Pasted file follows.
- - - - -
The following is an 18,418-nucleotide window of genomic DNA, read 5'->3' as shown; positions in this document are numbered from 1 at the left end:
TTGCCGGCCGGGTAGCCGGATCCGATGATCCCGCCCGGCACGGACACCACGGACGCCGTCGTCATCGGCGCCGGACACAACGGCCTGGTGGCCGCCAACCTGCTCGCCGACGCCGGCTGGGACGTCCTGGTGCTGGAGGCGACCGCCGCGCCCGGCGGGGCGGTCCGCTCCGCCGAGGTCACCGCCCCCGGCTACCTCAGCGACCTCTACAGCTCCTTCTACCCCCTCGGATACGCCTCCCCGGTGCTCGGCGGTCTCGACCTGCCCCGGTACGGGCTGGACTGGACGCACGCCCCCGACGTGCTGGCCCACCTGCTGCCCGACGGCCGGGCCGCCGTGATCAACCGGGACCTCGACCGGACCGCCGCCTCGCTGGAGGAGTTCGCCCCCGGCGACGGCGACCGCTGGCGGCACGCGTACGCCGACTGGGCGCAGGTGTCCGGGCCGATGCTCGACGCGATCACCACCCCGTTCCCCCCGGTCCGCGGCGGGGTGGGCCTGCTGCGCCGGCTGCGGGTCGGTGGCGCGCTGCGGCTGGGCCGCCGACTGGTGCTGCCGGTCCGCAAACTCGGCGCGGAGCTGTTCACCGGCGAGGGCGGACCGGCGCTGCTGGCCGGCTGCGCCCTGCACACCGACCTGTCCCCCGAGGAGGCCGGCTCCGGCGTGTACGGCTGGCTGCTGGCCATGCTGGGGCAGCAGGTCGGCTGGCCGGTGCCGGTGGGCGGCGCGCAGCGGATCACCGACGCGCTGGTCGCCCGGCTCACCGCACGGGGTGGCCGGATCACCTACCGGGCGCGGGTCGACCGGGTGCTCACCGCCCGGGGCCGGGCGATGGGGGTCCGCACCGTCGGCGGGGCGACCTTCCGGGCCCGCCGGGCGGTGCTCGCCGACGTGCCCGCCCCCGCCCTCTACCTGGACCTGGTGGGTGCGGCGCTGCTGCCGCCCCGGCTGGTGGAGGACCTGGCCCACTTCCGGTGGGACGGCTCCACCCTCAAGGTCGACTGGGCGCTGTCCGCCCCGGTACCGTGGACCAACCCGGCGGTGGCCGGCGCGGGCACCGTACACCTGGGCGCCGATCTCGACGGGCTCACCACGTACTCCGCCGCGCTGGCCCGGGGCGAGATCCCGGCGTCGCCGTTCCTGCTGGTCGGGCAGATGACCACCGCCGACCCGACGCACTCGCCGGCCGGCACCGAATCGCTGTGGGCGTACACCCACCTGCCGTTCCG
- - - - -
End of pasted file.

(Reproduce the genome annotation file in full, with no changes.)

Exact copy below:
The following is an 18,418-nucleotide window of genomic DNA, read 5'->3' as shown; positions in this document are numbered from 1 at the left end:
TTGCCGGCCGGGTAGCCGGATCCGATGATCCCGCCCGGCACGGACACCACGGACGCCGTCGTCATCGGCGCCGGACACAACGGCCTGGTGGCCGCCAACCTGCTCGCCGACGCCGGCTGGGACGTCCTGGTGCTGGAGGCGACCGCCGCGCCCGGCGGGGCGGTCCGCTCCGCCGAGGTCACCGCCCCCGGCTACCTCAGCGACCTCTACAGCTCCTTCTACCCCCTCGGATACGCCTCCCCGGTGCTCGGCGGTCTCGACCTGCCCCGGTACGGGCTGGACTGGACGCACGCCCCCGACGTGCTGGCCCACCTGCTGCCCGACGGCCGGGCCGCCGTGATCAACCGGGACCTCGACCGGACCGCCGCCTCGCTGGAGGAGTTCGCCCCCGGCGACGGCGACCGCTGGCGGCACGCGTACGCCGACTGGGCGCAGGTGTCCGGGCCGATGCTCGACGCGATCACCACCCCGTTCCCCCCGGTCCGCGGCGGGGTGGGCCTGCTGCGCCGGCTGCGGGTCGGTGGCGCGCTGCGGCTGGGCCGCCGACTGGTGCTGCCGGTCCGCAAACTCGGCGCGGAGCTGTTCACCGGCGAGGGCGGACCGGCGCTGCTGGCCGGCTGCGCCCTGCACACCGACCTGTCCCCCGAGGAGGCCGGCTCCGGCGTGTACGGCTGGCTGCTGGCCATGCTGGGGCAGCAGGTCGGCTGGCCGGTGCCGGTGGGCGGCGCGCAGCGGATCACCGACGCGCTGGTCGCCCGGCTCACCGCACGGGGTGGCCGGATCACCTACCGGGCGCGGGTCGACCGGGTGCTCACCGCCCGGGGCCGGGCGATGGGGGTCCGCACCGTCGGCGGGGCGACCTTCCGGGCCCGCCGGGCGGTGCTCGCCGACGTGCCCGCCCCCGCCCTCTACCTGGACCTGGTGGGTGCGGCGCTGCTGCCGCCCCGGCTGGTGGAGGACCTGGCCCACTTCCGGTGGGACGGCTCCACCCTCAAGGTCGACTGGGCGCTGTCCGCCCCGGTACCGTGGACCAACCCGGCGGTGGCCGGCGCGGGCACCGTACACCTGGGCGCCGATCTCGACGGGCTCACCACGTACTCCGCCGCGCTGGCCCGGGGCGAGATCCCGGCGTCGCCGTTCCTGCTGGTCGGGCAGATGACCACCGCCGACCCGACGCACTCGCCGGCCGGCACCGAATCGCTGTGGGCGTACACCCACCTGCCGTTCCG